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November 17, 2009

New Guidelines For Breast Cancer Screening

This is a huge boon for women -- the the United States Preventive Services Task Force, an independent panel of experts in prevention and primary care appointed by the federal Department of Health and Human Services, has recommended that women who are not in the high-risk category for developing breast cancer get mammograms every other year starting at age 50. This is a reversal of the ruling from 7 years ago that recommended women have mammograms every one to two years starting at age 40.

Dr. Diana Petitti, vice chairwoman of the task force and a professor of biomedical informatics at Arizona State University, said the guidelines were based on new data and analyses and were aimed at reducing the potential harm from overscreening. Dr. Petitti said she knew the new guidelines would be a shock for many women, but, she said, “we have to say what we see based on the science and the data.”

The American Cancer Society and the American College of Radiology are staying with the old guidelines. The National Cancer Institute says it's re-evaluating its guidelines based upon the panel's new reports.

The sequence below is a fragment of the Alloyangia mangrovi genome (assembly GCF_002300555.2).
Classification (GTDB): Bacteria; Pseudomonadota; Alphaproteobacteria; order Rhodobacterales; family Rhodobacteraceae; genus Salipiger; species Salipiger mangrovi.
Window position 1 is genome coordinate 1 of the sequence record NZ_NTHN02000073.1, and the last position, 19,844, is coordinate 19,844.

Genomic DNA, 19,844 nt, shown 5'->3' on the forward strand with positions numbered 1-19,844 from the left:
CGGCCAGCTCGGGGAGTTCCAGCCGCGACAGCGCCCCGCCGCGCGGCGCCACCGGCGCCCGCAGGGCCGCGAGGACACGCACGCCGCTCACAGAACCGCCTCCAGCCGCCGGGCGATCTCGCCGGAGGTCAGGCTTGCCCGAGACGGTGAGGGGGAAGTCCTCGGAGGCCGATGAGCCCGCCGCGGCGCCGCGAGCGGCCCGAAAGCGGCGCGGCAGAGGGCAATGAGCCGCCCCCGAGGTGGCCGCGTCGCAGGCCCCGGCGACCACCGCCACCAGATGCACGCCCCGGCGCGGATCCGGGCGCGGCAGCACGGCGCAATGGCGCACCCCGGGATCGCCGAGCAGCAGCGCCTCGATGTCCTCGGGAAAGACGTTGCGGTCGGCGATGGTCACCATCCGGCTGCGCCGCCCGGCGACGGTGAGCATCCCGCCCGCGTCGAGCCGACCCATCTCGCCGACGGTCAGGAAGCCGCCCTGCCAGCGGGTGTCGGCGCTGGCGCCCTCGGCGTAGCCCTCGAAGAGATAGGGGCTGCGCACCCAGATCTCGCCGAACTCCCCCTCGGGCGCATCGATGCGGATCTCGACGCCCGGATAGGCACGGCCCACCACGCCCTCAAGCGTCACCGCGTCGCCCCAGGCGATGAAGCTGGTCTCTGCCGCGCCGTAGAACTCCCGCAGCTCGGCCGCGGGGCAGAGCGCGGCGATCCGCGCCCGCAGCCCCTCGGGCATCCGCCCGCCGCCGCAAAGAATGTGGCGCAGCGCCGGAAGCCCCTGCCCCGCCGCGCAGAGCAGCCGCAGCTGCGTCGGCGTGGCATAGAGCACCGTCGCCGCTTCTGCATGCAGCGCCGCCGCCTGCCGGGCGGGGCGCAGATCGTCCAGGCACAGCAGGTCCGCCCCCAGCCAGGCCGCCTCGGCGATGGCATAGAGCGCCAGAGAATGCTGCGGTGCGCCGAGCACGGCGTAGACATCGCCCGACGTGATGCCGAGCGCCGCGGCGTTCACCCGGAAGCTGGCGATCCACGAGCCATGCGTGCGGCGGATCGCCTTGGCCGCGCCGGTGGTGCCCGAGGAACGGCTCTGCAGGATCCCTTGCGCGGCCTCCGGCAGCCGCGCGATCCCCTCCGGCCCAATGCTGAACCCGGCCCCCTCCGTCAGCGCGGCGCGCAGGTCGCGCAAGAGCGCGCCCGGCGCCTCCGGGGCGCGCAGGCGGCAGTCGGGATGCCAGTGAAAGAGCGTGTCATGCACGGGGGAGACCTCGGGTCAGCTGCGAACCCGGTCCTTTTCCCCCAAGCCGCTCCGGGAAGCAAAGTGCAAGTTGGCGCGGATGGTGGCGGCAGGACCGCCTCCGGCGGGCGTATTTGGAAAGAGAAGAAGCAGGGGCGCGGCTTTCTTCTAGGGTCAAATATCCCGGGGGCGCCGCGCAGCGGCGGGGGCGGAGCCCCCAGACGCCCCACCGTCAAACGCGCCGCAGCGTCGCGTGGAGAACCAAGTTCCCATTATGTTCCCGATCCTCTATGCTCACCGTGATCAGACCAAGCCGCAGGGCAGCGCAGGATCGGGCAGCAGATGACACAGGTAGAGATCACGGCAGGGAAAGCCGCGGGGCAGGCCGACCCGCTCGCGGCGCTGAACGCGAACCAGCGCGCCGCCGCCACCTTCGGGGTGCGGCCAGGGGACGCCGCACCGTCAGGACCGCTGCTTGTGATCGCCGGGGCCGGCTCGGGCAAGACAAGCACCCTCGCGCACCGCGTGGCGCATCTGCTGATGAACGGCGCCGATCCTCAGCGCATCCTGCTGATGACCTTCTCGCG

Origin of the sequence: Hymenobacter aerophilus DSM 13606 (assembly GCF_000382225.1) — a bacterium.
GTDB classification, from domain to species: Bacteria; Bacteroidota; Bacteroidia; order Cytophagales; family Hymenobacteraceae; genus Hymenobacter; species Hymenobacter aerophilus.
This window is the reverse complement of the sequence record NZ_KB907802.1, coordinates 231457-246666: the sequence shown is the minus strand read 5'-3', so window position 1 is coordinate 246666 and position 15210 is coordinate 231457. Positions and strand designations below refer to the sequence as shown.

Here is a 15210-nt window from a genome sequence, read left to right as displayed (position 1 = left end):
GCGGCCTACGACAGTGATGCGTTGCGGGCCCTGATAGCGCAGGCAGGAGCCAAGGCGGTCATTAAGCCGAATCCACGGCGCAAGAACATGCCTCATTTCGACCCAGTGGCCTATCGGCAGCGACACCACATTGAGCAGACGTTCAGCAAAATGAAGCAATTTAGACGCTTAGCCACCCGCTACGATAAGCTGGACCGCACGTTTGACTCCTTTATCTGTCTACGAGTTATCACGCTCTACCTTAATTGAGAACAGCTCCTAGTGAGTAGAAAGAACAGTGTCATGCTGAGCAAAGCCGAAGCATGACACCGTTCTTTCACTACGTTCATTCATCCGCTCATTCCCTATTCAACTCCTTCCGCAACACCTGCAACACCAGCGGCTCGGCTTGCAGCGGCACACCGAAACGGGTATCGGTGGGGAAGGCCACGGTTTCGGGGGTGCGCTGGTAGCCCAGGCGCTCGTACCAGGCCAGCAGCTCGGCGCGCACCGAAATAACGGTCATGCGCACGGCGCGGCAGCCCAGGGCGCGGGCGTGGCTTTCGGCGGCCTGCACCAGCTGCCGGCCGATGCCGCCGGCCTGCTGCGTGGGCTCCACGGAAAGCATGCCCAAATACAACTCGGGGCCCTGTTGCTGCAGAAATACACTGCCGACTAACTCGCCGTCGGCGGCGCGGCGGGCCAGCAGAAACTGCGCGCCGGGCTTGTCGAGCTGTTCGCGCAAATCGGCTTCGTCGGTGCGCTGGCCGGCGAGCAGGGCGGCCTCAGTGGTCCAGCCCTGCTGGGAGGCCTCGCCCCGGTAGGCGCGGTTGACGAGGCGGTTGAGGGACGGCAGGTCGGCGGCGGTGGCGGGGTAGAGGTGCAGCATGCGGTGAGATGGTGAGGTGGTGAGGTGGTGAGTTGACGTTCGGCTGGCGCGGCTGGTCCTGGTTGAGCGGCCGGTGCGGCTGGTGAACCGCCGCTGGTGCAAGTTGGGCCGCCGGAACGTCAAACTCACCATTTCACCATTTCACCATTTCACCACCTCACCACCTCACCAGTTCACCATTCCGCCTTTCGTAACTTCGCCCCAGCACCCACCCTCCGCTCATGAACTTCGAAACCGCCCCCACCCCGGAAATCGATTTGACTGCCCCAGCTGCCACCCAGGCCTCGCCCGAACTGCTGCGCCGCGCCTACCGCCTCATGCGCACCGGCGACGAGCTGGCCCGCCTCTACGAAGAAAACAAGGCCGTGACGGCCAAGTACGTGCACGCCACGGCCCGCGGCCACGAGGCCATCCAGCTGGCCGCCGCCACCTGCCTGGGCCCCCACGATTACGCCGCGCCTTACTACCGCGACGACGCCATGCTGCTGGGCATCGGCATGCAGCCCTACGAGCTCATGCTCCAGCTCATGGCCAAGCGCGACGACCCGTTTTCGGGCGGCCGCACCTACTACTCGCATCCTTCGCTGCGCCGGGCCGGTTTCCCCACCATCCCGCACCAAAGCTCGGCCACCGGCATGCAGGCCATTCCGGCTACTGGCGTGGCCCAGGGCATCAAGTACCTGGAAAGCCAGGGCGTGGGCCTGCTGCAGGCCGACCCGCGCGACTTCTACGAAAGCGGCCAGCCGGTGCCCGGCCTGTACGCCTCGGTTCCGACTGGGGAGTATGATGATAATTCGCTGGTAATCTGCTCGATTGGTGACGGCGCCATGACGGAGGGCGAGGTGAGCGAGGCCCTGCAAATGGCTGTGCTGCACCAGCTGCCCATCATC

This is not to say that women who are known to carry a breast cancer gene, or those who have undergone extensive chest radiation, should not continue to be screened for breast cancer under the old guidelines. Some experts also say that women with close relative who have had breast cancer should continue to be screened by the old guidelines.

The bottom line message is for women to have 10 mammograms in a lifetime, starting at age 50. This way, women get the most benefit of screening with the least harm. And for women who are healthy, they may consider continuing to get mammograms only every other year until they reach age 74.


Posted by linda at November 17, 2009 5:00 PM

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